The Council of the State charged the State on Monday for the damage caused to families in the northeast of Bogota on August 7, 2002, resulting in a State pay out of almost $35,000, according to RCN Radio.
Families who were residing in the Floresta neighborhood in Bogota at the time of the attack, whose homes were damaged, will receive the compensation.
The high court ruled that the state had failed to protect the neighborhood, despite the fact that there was information suggesting there may be a “wave” of terrorist attacks around the time of Uribe’s inauguration.
According to newspaper El Espectador, different illegal armed groups had made separate threats following the hard-liner’s election.
Although the attacks on August 7 were directed at the Cadet Military School and the 12th Police Station, the High Court highlighted that the houses surrounding the targets were put at great risk as FARC projectiles were launched around them, resulting in the physical damage of the residents’ homes, according to Radio Santa Fe.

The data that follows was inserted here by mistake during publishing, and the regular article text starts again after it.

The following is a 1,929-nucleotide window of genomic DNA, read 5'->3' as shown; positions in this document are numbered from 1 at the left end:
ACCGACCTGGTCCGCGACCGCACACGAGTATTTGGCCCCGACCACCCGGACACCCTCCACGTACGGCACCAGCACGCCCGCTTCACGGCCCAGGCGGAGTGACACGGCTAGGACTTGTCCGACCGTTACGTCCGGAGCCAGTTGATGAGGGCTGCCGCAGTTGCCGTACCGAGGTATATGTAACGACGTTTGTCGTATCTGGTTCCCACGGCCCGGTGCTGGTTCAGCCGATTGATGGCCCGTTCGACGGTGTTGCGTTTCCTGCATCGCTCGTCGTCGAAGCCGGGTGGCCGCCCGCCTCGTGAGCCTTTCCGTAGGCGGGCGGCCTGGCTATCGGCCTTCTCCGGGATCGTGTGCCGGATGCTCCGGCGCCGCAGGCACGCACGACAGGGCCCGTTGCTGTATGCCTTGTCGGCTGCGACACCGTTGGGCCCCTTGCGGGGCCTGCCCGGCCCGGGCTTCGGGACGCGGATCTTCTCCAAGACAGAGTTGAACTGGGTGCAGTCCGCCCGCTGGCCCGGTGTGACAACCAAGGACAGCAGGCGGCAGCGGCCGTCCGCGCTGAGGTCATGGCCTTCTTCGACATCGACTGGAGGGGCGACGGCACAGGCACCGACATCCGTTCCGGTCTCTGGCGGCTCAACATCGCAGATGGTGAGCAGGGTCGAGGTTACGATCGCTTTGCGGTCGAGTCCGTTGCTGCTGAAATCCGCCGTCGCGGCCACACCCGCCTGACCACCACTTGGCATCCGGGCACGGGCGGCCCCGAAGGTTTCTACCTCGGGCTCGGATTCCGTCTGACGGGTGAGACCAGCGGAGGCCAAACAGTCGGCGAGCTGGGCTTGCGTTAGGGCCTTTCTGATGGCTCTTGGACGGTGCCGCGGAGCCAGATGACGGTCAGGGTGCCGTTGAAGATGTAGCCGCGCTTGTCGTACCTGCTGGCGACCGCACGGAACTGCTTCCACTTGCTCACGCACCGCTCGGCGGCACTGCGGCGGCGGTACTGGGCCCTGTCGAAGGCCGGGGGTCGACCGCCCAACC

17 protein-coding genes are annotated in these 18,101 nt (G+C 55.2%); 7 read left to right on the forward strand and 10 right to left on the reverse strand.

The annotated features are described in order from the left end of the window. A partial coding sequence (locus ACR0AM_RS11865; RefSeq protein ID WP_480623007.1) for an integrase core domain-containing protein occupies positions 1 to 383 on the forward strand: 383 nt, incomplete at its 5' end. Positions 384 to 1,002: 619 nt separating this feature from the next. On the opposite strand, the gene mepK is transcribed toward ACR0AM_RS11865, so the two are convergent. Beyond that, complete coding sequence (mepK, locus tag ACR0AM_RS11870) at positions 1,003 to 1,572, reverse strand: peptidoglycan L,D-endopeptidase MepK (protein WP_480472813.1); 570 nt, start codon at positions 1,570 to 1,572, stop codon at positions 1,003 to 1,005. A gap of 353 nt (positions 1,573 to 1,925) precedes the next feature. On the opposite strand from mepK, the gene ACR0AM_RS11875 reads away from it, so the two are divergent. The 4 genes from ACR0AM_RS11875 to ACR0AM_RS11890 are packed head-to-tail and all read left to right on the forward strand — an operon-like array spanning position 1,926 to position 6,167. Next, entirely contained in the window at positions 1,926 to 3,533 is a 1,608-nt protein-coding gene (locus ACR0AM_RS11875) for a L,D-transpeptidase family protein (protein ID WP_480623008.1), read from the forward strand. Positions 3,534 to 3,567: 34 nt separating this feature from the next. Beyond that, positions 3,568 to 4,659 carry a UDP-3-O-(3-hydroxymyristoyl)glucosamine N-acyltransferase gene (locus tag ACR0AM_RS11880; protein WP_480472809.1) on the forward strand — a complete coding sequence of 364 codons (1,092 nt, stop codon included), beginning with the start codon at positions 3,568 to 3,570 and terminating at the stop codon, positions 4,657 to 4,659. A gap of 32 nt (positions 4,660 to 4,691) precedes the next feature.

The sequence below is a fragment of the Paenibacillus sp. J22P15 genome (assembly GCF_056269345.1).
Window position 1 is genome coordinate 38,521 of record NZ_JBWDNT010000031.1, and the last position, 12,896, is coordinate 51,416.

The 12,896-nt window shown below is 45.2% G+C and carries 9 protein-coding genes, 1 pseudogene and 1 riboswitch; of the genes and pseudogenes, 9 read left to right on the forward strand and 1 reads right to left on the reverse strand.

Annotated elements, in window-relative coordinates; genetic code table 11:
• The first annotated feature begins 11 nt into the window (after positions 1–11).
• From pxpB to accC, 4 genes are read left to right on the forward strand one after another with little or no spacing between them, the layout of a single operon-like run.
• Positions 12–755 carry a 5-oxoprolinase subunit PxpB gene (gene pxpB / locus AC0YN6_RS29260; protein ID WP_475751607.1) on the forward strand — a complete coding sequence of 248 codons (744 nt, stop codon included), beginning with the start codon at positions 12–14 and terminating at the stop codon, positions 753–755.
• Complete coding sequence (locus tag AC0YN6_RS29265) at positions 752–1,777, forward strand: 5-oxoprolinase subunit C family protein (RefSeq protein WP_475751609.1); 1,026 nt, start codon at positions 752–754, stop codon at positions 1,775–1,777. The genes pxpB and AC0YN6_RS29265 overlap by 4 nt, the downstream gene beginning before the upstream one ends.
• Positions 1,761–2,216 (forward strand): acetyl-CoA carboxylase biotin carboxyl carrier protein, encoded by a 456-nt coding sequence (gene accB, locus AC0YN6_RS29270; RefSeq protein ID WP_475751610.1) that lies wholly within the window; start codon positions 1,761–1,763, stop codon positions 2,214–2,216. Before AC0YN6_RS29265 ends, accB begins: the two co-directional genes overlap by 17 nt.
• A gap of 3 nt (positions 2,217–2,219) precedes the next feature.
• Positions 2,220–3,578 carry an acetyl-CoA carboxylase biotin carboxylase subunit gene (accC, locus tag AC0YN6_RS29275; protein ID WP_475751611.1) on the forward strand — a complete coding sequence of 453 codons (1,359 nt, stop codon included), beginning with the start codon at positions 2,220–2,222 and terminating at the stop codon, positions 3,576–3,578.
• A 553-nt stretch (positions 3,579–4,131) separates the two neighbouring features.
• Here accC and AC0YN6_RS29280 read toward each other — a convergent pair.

“It was clear to the authorities, through evidence given especially by the advanced criminal investigation and information published by the media, that there was an indication of the terrorist threats surrounding the inauguration of the president of the Republic,” said the court
The case was reportedly brought to light after several members of the Floresta neighborhood sued the state for the material and emotional damage caused by the attacks.
“The authorities should have exercised better control since they were not isolated terrorist attacks, but direct attacks on the stability of the constitutional order, in this case represented by the two establishments mentioned,” said the Council of State ruling.
At least 14 were killed and 40 wounded on August 7 2002 as several attacks were launched across Bogota by Colombia’s leftist FARC rebel group, while Uribe, who promised to defeat the rebels, was being inaugurated.